Original Research

Strategic positioning of EAP in South African workplaces

M. G. Matlhape
Acta Commercii | Vol 3, No 1 | a40 | DOI: https://doi.org/10.4102/ac.v3i1.40 | © 2003 M. G. Matlhape | This work is licensed under CC Attribution 4.0
Submitted: 05 December 2003 | Published: 05 December 2003

About the author(s)

M. G. Matlhape, Wits Health, South Africa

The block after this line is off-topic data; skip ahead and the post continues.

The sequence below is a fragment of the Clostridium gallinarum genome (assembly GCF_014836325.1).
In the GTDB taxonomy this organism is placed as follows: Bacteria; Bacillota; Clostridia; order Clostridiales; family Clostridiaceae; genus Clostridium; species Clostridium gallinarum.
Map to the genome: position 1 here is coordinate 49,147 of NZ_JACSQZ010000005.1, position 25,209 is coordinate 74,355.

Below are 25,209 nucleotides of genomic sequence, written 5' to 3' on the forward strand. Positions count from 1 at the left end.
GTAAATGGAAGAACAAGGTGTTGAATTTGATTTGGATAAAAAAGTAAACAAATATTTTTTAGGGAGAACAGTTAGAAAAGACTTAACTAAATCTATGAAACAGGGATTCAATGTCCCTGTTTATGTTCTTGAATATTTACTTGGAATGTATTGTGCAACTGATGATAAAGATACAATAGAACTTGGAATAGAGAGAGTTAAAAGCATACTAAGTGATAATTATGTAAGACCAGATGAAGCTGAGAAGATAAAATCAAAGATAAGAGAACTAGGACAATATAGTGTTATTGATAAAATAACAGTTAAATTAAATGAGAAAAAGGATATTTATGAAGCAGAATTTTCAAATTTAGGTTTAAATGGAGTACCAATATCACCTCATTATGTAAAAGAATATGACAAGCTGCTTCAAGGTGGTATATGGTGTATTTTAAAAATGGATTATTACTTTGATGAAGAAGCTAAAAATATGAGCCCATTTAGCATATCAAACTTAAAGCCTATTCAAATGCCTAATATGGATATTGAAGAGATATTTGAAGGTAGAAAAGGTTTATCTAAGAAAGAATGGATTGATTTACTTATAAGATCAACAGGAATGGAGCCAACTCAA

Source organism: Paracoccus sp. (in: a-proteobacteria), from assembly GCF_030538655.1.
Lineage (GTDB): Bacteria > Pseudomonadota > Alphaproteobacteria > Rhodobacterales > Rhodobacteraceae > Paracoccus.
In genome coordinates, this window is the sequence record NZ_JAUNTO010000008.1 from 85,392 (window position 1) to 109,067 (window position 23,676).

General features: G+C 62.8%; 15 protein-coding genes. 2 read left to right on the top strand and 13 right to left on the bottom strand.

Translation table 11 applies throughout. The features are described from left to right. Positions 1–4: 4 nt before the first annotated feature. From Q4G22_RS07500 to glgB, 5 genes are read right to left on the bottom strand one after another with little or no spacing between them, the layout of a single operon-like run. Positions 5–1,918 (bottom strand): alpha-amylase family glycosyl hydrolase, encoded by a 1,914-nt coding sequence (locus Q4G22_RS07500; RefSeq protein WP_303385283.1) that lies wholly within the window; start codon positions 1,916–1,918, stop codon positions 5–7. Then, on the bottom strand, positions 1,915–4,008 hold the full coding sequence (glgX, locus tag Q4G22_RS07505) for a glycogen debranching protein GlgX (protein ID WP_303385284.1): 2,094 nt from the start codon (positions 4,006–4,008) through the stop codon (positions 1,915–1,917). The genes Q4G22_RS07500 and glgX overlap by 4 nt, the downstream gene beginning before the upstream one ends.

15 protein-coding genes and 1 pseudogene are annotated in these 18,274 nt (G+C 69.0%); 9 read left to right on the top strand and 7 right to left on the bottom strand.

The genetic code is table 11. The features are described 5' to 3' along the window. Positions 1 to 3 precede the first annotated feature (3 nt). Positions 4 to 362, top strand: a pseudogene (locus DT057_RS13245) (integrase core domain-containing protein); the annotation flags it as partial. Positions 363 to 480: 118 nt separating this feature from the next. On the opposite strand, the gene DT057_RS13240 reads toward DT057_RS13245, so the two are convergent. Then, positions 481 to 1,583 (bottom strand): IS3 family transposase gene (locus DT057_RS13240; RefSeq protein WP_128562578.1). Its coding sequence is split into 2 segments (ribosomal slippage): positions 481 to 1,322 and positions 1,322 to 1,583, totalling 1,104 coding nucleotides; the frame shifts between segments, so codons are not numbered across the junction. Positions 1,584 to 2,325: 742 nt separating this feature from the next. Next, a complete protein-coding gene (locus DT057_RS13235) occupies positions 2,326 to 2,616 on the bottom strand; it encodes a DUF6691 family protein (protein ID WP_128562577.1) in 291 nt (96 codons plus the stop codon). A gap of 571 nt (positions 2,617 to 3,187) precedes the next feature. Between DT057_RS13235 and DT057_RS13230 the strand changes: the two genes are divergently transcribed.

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Two phenomena are having a profound effect on management and industry in the 21st century. The first one is the increasing rate and depth of competition locally, regionally, and globally, and the consequent increase in focus on achieving competitiveness by companies. The second phenomenon is the increasing appreciation of the importance of employees in assisting the company to gain a competitive advantage over its competitors. Employee Assistance Programmes have been used as part of the business strategy to enhance employee functioning, loyalty, and performance in organisations around the world for a good part of the 20th century. In South Africa this service did not gain much momentum until the 1980. Despite the growth of EAP in South Africa, however, in most cases it still remains on the periphery of real business activities and is often regarded as a "nice to have" rather than as a business imperative. The location of EAP within a company is very important in determining its impact within the organisation. Because of EAPs capacity to impact on both individual employees and the organisation as its primary client, it has potential to make a great impact in organisations' business processes, where these interface with individual output and wellbeing. A service-profit-chain model was introduced as a link between employee satisfaction and company profitability. This article gives an in-depth focus on EAP and the important role it can play in achieving employee satisfaction.


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